Over the years that U.S. troops have been fighting in Iraq and Afghanistan, women service members have struggled to find suitable care in a veterans health system that’s been slow to recognize their needs and doesn’t always honor their service.

The Veterans Affairs system’s failings will only become more obvious as the number of women using VA facilities continues to soar. But there’s been leadership on this issue in Maine, where a separate clinic at the VA Maine Healthcare System at Togus allows women veterans to get care in a setting where they’re respected. Women who have served their country shouldn’t have to fight at home for equal medical treatment, and it’s heartening to hear that Togus recognizes this.

The number of female veterans using the VA health service rose 80 percent between 2003 and 2012, and demand is expected to keep soaring along with the total number of female veterans, the VA recently told The Washington Post.

But the system hasn’t kept up with this influx. VA facilities don’t offer prenatal care or deliver babies; some facilities have to refer women elsewhere for basic services like mammograms or Pap tests; dozens don’t have full-time gynecologists.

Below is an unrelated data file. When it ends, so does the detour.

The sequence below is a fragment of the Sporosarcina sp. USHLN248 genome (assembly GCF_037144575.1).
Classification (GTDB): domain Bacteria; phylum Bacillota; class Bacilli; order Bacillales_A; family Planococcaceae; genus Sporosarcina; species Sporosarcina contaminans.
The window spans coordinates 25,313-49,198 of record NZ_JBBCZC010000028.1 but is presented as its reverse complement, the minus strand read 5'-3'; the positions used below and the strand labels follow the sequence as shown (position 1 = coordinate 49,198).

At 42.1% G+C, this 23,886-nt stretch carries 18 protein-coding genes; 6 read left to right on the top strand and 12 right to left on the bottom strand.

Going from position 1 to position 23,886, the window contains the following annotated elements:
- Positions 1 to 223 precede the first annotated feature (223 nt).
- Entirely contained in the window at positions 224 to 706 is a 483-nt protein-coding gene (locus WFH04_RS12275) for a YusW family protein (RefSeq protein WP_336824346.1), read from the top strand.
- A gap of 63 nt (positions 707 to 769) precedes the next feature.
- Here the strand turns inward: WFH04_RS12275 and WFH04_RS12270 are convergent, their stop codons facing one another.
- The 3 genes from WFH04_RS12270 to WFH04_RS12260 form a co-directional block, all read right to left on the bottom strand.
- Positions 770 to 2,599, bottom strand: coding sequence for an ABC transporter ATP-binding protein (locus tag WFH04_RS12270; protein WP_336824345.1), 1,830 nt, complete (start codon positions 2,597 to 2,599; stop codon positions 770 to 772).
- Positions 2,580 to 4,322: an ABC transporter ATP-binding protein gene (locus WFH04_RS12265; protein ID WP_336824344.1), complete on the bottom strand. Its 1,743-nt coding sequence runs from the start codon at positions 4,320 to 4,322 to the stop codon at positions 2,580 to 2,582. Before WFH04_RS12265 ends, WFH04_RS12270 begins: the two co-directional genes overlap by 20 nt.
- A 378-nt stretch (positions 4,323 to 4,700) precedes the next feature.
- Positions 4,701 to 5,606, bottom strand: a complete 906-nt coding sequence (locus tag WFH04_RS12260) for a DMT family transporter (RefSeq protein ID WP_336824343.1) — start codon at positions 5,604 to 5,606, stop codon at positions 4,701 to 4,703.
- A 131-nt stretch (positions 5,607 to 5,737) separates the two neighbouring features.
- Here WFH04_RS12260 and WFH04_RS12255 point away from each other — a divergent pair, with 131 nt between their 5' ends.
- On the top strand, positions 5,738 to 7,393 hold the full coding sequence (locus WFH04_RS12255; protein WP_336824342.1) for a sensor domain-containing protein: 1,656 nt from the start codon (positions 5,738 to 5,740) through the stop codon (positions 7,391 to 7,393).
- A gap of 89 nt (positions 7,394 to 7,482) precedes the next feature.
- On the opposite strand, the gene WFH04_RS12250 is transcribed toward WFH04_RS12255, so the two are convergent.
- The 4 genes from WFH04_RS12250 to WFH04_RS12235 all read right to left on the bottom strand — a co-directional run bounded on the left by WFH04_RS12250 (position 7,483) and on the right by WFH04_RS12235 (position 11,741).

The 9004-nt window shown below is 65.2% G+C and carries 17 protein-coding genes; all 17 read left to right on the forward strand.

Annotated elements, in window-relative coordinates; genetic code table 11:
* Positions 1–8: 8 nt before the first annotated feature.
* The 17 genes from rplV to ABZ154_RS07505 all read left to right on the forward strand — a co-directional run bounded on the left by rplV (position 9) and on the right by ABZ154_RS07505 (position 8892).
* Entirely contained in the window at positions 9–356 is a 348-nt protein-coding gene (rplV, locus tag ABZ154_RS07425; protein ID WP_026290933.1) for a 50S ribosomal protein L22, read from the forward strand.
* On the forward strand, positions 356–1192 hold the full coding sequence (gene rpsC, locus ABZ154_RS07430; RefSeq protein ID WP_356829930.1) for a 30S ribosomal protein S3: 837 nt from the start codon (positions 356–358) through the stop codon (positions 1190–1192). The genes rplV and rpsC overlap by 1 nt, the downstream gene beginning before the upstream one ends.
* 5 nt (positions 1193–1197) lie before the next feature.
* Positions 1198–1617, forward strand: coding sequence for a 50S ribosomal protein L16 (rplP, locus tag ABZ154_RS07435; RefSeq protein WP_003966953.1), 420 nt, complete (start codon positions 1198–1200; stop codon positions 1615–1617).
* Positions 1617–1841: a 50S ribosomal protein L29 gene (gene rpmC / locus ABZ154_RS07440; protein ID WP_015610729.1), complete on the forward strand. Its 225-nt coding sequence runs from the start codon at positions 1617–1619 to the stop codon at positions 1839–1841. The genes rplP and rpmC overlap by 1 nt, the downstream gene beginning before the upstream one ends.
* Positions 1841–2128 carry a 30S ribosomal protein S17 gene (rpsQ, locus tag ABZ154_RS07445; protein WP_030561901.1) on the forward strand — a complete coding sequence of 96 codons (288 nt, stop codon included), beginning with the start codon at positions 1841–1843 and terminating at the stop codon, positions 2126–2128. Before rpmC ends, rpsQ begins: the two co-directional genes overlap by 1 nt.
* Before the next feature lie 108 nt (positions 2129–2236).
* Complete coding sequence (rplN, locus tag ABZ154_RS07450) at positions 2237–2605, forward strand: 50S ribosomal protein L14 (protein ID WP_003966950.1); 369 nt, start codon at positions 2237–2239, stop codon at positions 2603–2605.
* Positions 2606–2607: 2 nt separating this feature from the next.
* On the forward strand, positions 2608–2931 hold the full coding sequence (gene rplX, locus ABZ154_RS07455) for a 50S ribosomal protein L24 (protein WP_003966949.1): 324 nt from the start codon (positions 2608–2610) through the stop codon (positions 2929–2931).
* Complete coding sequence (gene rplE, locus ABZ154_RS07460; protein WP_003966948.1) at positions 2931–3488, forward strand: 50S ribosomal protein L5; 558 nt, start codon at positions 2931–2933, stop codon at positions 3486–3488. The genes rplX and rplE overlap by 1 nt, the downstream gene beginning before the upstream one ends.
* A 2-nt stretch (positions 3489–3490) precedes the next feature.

In a stunning example of disregard for women’s health, the Post talked with Brenda Reed. The retired Army sergeant spent 2½ years trying to get a properly fitting prosthetic—– in place of a foot that she’d had to have amputated because of years of damage from combat boots made for men.

In Maine, though, the VA has taken major steps to meet women’s needs. The old Togus women’s clinic had been on the fifth floor of the main hospital building — a setting where male veterans sometimes assumed that the women were wives or sisters of patients, LaRhonda Harris, R.N., women veterans program manager for Maine, told the Kennebec Journal last year.

A new women’s clinic, housed in a different building from the main clinic, opened at Togus in June 2014. It provides primary care, mental health services, obstetrics and gynecology and military sexual trauma counseling. The waiting room has a play area and toys for kids, and there’s even a private lactation room, Harris informed a Boston Globe reporter for a story published in May.

Facilities like Togus, which are making such strides, should be a model for VA health centers across the country. It’s the least we as a country can do for the women who have done so much for us.

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